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My country, Chile (it's in South America, right next to Argentina, in case you're wondering), is no stranger to natural disasters. If you look up the strongest earthquakes in recorded history, you'll find at the top of the list the 1960 Valdivia Earthquake, a monster 9.5 that killed around 6000 people... and just last year we were hit with an 8.8 magnitude (currently 8th on the list) that killed around 500 and cause extensive damage in some of the southern cities... when I remember what happened, it still feels unreal...and we get those every 15 to 20 years.

 

We also have the occasional volcano that decides to blow up all of a sudden, as these images from Puyehue show in a very dramatic way (these were taken yesterday).

 

(click to enlarge)

th_1276150.jpg

 

(click to enlarge)

th_1276146.jpg

 

There's been flight disruption all over Argentina (the wind is blowing the ash cloud over there) and thousand have been evacuated. Thankfully, no casualties so far.

 

What can we do when faced with a display of power of this magnitude? It's frightening... and oddly beautiful.

 

How does nature behave where you live?

Edited by Guest (see edit history)

I bring you mortal danger and cookies. Not necessarily in that order.

http://www.youtube.com/jclc

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Vancouver is calm disaster wise. There's been talk of a large earthquake in the medium-long term future but other than that it's the occasional mudslide or windstorm/rainstorm I feel very lucky to live here.

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Location: Western Pennsylvania, USA.

 

On the whole, where I live is not too bad, disaster-wise. Oh, occasionally we have an Epic storm roll through, in the last decade or so we've occasionally had what for us is fairly severe weather, a "once in a century" flood, a "once in a century" snowfall, and the occasional tornado.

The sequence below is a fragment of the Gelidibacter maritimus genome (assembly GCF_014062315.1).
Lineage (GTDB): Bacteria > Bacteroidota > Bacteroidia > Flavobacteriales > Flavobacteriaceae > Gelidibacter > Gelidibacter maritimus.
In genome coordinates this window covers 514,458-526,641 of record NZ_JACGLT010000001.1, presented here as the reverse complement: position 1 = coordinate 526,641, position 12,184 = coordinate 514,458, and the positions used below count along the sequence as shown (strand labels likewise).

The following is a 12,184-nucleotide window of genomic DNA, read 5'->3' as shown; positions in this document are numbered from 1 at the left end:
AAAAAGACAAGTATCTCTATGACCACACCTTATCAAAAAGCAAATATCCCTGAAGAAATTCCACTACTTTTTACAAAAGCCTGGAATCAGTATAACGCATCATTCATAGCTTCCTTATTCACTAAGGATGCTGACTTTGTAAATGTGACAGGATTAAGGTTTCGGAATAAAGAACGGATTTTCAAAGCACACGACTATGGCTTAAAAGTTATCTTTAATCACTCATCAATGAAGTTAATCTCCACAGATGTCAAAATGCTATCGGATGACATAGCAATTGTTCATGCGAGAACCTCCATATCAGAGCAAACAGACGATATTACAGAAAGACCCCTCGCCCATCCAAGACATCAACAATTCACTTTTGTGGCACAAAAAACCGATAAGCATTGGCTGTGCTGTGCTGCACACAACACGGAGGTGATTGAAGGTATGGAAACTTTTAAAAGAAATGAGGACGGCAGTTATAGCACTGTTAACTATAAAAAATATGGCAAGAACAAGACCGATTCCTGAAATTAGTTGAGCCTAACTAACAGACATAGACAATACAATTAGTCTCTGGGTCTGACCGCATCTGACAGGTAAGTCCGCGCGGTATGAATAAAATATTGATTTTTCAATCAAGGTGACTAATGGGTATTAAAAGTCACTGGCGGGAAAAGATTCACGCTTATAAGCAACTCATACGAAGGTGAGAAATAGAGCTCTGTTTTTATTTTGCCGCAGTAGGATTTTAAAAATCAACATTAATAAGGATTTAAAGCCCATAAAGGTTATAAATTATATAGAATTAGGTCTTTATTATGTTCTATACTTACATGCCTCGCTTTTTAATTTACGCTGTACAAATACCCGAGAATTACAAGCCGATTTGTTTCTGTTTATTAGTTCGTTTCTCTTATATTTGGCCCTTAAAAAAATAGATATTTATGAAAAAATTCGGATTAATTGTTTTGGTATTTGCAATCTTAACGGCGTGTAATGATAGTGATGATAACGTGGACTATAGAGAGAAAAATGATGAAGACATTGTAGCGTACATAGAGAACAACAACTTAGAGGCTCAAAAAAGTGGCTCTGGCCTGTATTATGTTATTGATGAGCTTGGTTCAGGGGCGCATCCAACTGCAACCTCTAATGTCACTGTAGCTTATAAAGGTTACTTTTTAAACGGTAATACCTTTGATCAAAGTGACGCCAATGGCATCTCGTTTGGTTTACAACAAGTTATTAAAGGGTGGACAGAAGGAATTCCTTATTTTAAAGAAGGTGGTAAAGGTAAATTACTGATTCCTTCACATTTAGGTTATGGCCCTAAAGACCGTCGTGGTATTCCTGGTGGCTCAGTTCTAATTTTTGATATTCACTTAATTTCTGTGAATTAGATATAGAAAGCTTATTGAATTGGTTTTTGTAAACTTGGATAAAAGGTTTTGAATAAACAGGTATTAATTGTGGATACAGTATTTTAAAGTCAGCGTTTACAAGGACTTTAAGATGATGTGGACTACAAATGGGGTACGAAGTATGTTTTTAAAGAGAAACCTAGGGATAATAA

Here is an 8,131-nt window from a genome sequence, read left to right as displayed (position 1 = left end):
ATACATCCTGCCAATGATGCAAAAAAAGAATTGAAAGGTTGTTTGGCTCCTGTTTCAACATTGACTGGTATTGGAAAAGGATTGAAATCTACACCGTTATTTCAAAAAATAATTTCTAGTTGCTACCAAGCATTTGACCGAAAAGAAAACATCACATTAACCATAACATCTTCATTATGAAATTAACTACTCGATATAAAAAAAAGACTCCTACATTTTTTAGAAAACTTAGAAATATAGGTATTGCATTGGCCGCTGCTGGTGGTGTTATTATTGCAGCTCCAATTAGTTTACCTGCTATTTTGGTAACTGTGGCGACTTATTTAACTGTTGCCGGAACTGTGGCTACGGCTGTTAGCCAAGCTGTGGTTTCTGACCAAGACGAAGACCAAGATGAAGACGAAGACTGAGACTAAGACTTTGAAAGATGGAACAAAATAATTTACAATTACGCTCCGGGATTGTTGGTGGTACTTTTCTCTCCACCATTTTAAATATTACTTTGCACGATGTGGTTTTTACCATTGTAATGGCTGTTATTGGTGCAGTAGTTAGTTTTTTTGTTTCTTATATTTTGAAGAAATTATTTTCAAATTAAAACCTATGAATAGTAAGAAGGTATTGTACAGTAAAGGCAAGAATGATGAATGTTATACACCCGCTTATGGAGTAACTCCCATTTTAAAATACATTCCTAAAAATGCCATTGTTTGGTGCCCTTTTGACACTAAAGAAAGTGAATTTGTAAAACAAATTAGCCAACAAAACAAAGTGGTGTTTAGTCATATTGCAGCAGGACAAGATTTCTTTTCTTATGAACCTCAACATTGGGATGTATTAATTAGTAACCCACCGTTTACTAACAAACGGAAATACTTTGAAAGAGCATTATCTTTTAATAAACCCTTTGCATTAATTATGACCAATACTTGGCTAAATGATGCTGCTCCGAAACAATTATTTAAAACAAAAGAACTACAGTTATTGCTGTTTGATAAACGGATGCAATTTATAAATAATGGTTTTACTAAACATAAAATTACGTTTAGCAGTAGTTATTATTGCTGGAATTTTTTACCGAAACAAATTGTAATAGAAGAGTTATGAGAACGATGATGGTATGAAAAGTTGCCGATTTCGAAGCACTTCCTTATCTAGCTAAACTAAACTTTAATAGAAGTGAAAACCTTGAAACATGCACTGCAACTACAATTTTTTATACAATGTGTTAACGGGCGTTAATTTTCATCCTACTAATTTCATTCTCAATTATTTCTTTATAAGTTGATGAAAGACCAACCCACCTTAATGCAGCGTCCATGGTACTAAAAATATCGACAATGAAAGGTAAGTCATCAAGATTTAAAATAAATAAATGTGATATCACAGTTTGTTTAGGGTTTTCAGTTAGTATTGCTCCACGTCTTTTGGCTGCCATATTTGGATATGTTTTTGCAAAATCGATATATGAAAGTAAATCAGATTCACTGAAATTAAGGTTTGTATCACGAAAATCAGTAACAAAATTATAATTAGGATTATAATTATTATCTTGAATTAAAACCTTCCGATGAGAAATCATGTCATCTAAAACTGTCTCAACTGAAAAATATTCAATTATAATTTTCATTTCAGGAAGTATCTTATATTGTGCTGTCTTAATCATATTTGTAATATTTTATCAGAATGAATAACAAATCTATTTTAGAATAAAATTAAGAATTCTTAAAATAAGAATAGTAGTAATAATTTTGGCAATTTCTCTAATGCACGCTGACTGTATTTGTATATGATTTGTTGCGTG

But I've never had to live without power for more than a week (I might have when I was very little, my mother tells stories of a couple of storms that knocked out power to whole counties and flooded 4-lane roads) or been in significant fear for my life due to nature.

He just kept talking and talking in one long incredibly unbroken sentence moving from topic to topic so that no one had a chance to interrupt it was really quite hypnotic...

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Vancouver is calm disaster wise. There's been talk of a large earthquake in the medium-long term future but other than that it's the occasional mudslide or windstorm/rainstorm I feel very lucky to live here.

 

Active subduction zone that is approaching in recurrence interval, packed city, overhead powerlines. Truly, what could go wrong. :lol:

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Vancouver is calm disaster wise. There's been talk of a large earthquake in the medium-long term future but other than that it's the occasional mudslide or windstorm/rainstorm I feel very lucky to live here.

 

Active subduction zone that is approaching in recurrence interval, packed city, overhead powerlines. Truly, what could go wrong. :lol:

Harold Camping might as well have predicted "the big one". There's been talk for a long time about that. I'm okay with another earthquake 100-300 years from now.

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Vancouver is calm disaster wise. There's been talk of a large earthquake in the medium-long term future but other than that it's the occasional mudslide or windstorm/rainstorm I feel very lucky to live here.

 

Active subduction zone that is approaching in recurrence interval, packed city, overhead powerlines. Truly, what could go wrong. :lol: